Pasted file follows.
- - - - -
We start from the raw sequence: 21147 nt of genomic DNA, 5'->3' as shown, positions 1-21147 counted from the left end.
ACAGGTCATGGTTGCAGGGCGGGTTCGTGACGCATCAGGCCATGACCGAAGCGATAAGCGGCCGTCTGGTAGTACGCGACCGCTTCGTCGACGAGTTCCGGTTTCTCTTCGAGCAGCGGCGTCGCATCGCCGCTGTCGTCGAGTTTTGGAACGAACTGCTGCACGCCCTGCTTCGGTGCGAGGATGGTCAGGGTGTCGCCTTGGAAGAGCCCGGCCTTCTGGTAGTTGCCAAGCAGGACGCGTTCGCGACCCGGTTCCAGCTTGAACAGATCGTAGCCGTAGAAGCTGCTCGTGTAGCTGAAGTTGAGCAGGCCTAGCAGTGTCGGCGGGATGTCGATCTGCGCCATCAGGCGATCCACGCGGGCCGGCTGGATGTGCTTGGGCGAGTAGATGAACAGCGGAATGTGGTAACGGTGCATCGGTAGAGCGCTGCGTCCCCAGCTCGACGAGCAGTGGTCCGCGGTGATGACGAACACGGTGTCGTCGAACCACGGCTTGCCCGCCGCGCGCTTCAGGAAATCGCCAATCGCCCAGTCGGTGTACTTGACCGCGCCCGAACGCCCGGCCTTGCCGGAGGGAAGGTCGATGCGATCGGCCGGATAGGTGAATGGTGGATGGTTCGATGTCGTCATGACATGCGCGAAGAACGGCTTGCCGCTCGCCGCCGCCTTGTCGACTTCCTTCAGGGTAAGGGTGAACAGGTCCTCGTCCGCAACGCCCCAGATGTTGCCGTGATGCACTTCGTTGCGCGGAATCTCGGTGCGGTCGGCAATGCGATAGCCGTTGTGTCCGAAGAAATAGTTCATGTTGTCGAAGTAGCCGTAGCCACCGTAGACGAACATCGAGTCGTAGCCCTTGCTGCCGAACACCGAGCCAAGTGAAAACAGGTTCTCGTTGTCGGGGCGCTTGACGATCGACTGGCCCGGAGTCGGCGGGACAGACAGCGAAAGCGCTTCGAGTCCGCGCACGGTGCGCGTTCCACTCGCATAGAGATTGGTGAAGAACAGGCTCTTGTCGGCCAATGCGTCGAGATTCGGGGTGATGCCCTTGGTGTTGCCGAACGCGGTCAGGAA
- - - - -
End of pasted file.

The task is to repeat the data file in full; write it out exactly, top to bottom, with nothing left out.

We start from the raw sequence: 21147 nt of genomic DNA, 5'->3' as shown, positions 1-21147 counted from the left end.
ACAGGTCATGGTTGCAGGGCGGGTTCGTGACGCATCAGGCCATGACCGAAGCGATAAGCGGCCGTCTGGTAGTACGCGACCGCTTCGTCGACGAGTTCCGGTTTCTCTTCGAGCAGCGGCGTCGCATCGCCGCTGTCGTCGAGTTTTGGAACGAACTGCTGCACGCCCTGCTTCGGTGCGAGGATGGTCAGGGTGTCGCCTTGGAAGAGCCCGGCCTTCTGGTAGTTGCCAAGCAGGACGCGTTCGCGACCCGGTTCCAGCTTGAACAGATCGTAGCCGTAGAAGCTGCTCGTGTAGCTGAAGTTGAGCAGGCCTAGCAGTGTCGGCGGGATGTCGATCTGCGCCATCAGGCGATCCACGCGGGCCGGCTGGATGTGCTTGGGCGAGTAGATGAACAGCGGAATGTGGTAACGGTGCATCGGTAGAGCGCTGCGTCCCCAGCTCGACGAGCAGTGGTCCGCGGTGATGACGAACACGGTGTCGTCGAACCACGGCTTGCCCGCCGCGCGCTTCAGGAAATCGCCAATCGCCCAGTCGGTGTACTTGACCGCGCCCGAACGCCCGGCCTTGCCGGAGGGAAGGTCGATGCGATCGGCCGGATAGGTGAATGGTGGATGGTTCGATGTCGTCATGACATGCGCGAAGAACGGCTTGCCGCTCGCCGCCGCCTTGTCGACTTCCTTCAGGGTAAGGGTGAACAGGTCCTCGTCCGCAACGCCCCAGATGTTGCCGTGATGCACTTCGTTGCGCGGAATCTCGGTGCGGTCGGCAATGCGATAGCCGTTGTGTCCGAAGAAATAGTTCATGTTGTCGAAGTAGCCGTAGCCACCGTAGACGAACATCGAGTCGTAGCCCTTGCTGCCGAACACCGAGCCAAGTGAAAACAGGTTCTCGTTGTCGGGGCGCTTGACGATCGACTGGCCCGGAGTCGGCGGGACAGACAGCGAAAGCGCTTCGAGTCCGCGCACGGTGCGCGTTCCACTCGCATAGAGATTGGTGAAGAACAGGCTCTTGTCGGCCAATGCGTCGAGATTCGGGGTGATGCCCTTGGTGTTGCCGAACGCGGTCAGGAA